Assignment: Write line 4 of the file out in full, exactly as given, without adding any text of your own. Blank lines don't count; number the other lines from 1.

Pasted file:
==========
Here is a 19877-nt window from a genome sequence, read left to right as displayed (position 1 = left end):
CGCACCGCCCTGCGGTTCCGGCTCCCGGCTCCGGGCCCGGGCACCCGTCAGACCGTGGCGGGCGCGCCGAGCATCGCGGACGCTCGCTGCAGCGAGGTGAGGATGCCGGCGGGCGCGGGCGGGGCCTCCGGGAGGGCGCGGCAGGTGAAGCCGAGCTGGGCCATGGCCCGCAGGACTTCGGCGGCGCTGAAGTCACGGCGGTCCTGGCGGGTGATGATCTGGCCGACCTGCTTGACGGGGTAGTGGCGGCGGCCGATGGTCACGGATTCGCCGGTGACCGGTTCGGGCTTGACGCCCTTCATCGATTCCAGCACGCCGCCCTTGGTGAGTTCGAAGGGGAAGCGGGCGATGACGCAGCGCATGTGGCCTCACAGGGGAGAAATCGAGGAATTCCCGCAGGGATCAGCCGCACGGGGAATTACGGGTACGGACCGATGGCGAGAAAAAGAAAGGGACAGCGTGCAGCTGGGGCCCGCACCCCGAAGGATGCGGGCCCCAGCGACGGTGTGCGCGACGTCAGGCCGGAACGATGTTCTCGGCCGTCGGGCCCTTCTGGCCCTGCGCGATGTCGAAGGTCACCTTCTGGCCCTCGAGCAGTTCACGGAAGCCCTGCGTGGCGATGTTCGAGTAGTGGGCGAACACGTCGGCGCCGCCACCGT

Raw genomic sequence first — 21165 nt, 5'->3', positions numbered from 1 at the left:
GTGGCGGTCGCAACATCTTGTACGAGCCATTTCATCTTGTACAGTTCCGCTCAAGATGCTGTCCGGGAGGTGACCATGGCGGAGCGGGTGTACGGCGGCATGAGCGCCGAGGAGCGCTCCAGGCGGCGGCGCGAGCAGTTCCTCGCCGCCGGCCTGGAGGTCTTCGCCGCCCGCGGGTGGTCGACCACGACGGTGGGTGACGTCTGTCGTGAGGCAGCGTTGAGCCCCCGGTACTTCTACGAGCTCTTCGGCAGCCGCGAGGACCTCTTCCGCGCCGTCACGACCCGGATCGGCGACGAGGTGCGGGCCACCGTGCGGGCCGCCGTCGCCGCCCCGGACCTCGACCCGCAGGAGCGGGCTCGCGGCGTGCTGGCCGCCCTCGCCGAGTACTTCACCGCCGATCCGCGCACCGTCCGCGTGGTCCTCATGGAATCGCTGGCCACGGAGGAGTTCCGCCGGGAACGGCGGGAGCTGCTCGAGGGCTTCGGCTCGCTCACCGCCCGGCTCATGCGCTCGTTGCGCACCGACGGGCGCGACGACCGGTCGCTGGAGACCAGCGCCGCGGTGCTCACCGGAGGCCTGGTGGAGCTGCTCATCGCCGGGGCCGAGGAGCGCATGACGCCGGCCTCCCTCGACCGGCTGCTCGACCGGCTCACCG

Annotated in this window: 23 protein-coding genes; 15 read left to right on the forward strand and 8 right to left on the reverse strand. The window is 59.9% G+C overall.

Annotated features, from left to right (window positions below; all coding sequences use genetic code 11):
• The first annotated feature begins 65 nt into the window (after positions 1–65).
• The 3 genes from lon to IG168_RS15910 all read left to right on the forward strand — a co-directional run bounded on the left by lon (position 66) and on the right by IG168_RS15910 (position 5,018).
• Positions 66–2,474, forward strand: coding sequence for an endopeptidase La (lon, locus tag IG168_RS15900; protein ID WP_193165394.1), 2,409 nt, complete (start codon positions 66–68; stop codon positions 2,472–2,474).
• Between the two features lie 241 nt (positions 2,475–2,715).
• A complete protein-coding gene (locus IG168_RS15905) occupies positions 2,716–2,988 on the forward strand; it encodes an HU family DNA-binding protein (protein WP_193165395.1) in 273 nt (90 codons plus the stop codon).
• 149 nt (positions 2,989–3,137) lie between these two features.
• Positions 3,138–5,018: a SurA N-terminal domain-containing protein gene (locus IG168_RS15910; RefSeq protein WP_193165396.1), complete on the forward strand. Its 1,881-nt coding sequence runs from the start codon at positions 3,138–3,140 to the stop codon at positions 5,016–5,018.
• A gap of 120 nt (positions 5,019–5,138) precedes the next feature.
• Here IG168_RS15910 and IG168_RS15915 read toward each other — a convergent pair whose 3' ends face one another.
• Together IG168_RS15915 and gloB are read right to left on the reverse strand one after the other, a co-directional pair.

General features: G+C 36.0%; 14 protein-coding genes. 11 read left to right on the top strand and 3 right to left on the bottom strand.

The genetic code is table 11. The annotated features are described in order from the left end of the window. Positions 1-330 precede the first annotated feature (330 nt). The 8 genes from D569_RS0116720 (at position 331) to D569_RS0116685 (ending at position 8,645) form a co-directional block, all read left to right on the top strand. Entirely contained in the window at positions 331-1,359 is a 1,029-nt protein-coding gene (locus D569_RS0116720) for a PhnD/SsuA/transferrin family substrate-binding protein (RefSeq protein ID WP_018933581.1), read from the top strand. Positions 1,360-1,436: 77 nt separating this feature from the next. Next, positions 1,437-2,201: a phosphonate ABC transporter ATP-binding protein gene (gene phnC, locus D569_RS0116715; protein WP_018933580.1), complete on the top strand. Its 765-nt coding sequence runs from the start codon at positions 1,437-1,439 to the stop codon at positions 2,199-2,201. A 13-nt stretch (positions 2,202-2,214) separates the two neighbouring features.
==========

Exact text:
GTGGCGGTCGCAACATCTTGTACGAGCCATTTCATCTTGTACAGTTCCGCTCAAGATGCTGTCCGGGAGGTGACCATGGCGGAGCGGGTGTACGGCGGCATGAGCGCCGAGGAGCGCTCCAGGCGGCGGCGCGAGCAGTTCCTCGCCGCCGGCCTGGAGGTCTTCGCCGCCCGCGGGTGGTCGACCACGACGGTGGGTGACGTCTGTCGTGAGGCAGCGTTGAGCCCCCGGTACTTCTACGAGCTCTTCGGCAGCCGCGAGGACCTCTTCCGCGCCGTCACGACCCGGATCGGCGACGAGGTGCGGGCCACCGTGCGGGCCGCCGTCGCCGCCCCGGACCTCGACCCGCAGGAGCGGGCTCGCGGCGTGCTGGCCGCCCTCGCCGAGTACTTCACCGCCGATCCGCGCACCGTCCGCGTGGTCCTCATGGAATCGCTGGCCACGGAGGAGTTCCGCCGGGAACGGCGGGAGCTGCTCGAGGGCTTCGGCTCGCTCACCGCCCGGCTCATGCGCTCGTTGCGCACCGACGGGCGCGACGACCGGTCGCTGGAGACCAGCGCCGCGGTGCTCACCGGAGGCCTGGTGGAGCTGCTCATCGCCGGGGCCGAGGAGCGCATGACGCCGGCCTCCCTCGACCGGCTGCTCGACCGGCTCACCG